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Even Serpents Shine (Remastered)

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Album Review

Plenty of bands from the first wave of British punk sounded like they had learned a few things from the New York Dolls, but while most latched onto the sloppy crash and bash of Johnny Thunders' guitar, the Only Ones instead seemed more closely drawn to the witty cynicism and trashy romanticism of David Johansen's lyrics, and the Only Ones' tenuous link to the faster-and-louder gang was fading fast by the time they cut their second album, Even Serpents Shine. While there's plenty of rock & roll on Even Serpents Shine, "Programme" is the only track that seems to approach four-square punk, and with its double-tracked guitar solos, sax overdubs, and backwards tape treatments it didn't have much in common with, say, the Damned or the Adverts. Elsewhere, Even Serpents Shine more often recalls the heart-on-the-sleeve spirit of Mott the Hoople's glory days, merged with a leaner attack that still made room for John Perry's guitar heroics and Peter Perrett's wobbly but potently effective vocals. Even Serpents Shine doesn't boast an out-of-the-box classic tune along the lines of "Another Girl, Another Planet" from the self-titled debut, but in many respects, this is the more consistent album, achieving a similar degree of thematic and melodic variety while generating a more coherent sound and feeling, and the band certainly sounds tighter and more confident on their second trip to the studio. And Peter Perrett's meditations on love in its many guises still stand apart from nearly anyone else's in British rock, and the funny, keenly observed and sometimes heartbreaking lyrics he wrote for this album are every bit as effective now as they were in 1979. Even Serpents Shine may not be quite the triumph that was the Only Ones' debut album, but they were one of the very few bands of their time and place who inarguably beat the sophomore slump.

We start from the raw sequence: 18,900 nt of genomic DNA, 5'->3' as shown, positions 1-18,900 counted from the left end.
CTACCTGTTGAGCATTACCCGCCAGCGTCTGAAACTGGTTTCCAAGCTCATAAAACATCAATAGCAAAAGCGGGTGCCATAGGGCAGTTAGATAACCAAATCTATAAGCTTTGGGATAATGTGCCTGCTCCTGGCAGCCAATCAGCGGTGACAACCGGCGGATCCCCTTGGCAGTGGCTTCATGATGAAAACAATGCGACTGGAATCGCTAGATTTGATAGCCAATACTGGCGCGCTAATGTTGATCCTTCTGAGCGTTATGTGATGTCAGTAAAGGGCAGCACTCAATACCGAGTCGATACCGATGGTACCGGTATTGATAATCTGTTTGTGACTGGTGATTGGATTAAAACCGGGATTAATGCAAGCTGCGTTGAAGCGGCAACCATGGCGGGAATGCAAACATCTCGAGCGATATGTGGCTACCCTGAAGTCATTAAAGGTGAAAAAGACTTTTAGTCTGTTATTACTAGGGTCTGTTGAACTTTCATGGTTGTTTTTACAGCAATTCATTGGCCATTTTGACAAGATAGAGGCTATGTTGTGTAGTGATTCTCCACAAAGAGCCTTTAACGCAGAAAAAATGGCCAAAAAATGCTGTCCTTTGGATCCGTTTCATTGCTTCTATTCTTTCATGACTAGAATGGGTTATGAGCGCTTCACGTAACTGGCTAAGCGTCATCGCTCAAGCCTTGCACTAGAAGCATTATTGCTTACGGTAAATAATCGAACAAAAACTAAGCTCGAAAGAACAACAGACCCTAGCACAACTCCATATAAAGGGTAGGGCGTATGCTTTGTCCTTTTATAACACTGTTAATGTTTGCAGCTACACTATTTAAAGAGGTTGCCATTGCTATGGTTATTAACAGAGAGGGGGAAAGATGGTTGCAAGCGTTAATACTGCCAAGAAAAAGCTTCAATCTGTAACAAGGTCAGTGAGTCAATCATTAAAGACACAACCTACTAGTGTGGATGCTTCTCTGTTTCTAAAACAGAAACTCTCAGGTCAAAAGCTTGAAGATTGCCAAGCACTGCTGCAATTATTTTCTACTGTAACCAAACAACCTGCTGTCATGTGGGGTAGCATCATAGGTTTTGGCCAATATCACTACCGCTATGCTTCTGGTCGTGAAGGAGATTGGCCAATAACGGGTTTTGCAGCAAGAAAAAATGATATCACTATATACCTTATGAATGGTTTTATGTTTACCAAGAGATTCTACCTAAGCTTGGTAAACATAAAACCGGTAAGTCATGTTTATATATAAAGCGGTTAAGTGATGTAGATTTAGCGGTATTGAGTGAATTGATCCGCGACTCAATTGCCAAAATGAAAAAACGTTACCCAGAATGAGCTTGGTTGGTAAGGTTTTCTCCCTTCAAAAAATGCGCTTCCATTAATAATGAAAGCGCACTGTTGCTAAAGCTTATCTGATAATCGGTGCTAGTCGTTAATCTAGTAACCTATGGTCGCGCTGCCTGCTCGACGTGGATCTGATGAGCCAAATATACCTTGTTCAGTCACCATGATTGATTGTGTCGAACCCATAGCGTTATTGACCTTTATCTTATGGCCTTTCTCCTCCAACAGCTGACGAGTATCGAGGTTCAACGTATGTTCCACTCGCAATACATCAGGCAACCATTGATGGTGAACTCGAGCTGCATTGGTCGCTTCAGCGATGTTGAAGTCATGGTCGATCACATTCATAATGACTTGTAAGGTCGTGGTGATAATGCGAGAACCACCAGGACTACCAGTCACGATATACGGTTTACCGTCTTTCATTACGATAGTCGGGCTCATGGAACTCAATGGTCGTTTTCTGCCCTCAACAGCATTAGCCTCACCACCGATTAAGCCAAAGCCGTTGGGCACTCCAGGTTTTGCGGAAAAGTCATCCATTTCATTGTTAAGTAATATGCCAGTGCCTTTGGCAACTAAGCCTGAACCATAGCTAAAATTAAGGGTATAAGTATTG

Biography

Formed: 1977 in London, England

Genre: Pop

Years Active: '70s, '80s, '10s

Led by the raffish and slightly scuzzy romance-obsessed Peter Perrett, the Only Ones were one of the punk era's most underrated bands. Not as confrontational as the Sex Pistols, as politically indulgent as the Clash, or as stripped-down as the Ramones, the Only Ones played not-so-fast guitar rock that sounded deeply indebted to the New York Dolls and other mid-'70s proto-punks. Singing his intelligently crafted pop songs in a semi-tuneful whine of a voice and backed by a band that effectively combined...
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